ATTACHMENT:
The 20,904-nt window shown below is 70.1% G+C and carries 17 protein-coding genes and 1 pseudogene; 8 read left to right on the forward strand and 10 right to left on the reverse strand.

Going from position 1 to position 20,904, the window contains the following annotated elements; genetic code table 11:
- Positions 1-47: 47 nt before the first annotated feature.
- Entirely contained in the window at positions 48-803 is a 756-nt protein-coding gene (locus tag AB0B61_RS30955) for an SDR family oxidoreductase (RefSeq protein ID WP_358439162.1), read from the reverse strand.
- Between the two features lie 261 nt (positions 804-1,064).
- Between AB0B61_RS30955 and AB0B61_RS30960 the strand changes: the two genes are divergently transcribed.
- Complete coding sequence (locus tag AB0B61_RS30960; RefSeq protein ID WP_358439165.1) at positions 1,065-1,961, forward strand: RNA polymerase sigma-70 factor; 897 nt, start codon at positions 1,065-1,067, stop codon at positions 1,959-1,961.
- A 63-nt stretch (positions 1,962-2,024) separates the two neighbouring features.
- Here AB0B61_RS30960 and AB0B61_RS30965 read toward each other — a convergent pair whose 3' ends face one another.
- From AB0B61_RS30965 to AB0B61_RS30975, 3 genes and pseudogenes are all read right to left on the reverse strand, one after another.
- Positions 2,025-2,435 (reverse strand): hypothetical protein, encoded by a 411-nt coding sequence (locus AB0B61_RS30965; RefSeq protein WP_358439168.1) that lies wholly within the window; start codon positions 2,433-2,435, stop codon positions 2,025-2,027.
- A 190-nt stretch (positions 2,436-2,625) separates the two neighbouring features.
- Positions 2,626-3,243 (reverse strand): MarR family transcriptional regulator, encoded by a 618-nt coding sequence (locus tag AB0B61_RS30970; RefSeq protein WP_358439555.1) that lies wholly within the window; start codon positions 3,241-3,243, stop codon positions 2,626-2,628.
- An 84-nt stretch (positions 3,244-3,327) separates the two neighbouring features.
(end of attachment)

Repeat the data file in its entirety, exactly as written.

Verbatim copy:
The 20,904-nt window shown below is 70.1% G+C and carries 17 protein-coding genes and 1 pseudogene; 8 read left to right on the forward strand and 10 right to left on the reverse strand.

Going from position 1 to position 20,904, the window contains the following annotated elements; genetic code table 11:
- Positions 1-47: 47 nt before the first annotated feature.
- Entirely contained in the window at positions 48-803 is a 756-nt protein-coding gene (locus tag AB0B61_RS30955) for an SDR family oxidoreductase (RefSeq protein ID WP_358439162.1), read from the reverse strand.
- Between the two features lie 261 nt (positions 804-1,064).
- Between AB0B61_RS30955 and AB0B61_RS30960 the strand changes: the two genes are divergently transcribed.
- Complete coding sequence (locus tag AB0B61_RS30960; RefSeq protein ID WP_358439165.1) at positions 1,065-1,961, forward strand: RNA polymerase sigma-70 factor; 897 nt, start codon at positions 1,065-1,067, stop codon at positions 1,959-1,961.
- A 63-nt stretch (positions 1,962-2,024) separates the two neighbouring features.
- Here AB0B61_RS30960 and AB0B61_RS30965 read toward each other — a convergent pair whose 3' ends face one another.
- From AB0B61_RS30965 to AB0B61_RS30975, 3 genes and pseudogenes are all read right to left on the reverse strand, one after another.
- Positions 2,025-2,435 (reverse strand): hypothetical protein, encoded by a 411-nt coding sequence (locus AB0B61_RS30965; RefSeq protein WP_358439168.1) that lies wholly within the window; start codon positions 2,433-2,435, stop codon positions 2,025-2,027.
- A 190-nt stretch (positions 2,436-2,625) separates the two neighbouring features.
- Positions 2,626-3,243 (reverse strand): MarR family transcriptional regulator, encoded by a 618-nt coding sequence (locus tag AB0B61_RS30970; RefSeq protein WP_358439555.1) that lies wholly within the window; start codon positions 3,241-3,243, stop codon positions 2,626-2,628.
- An 84-nt stretch (positions 3,244-3,327) separates the two neighbouring features.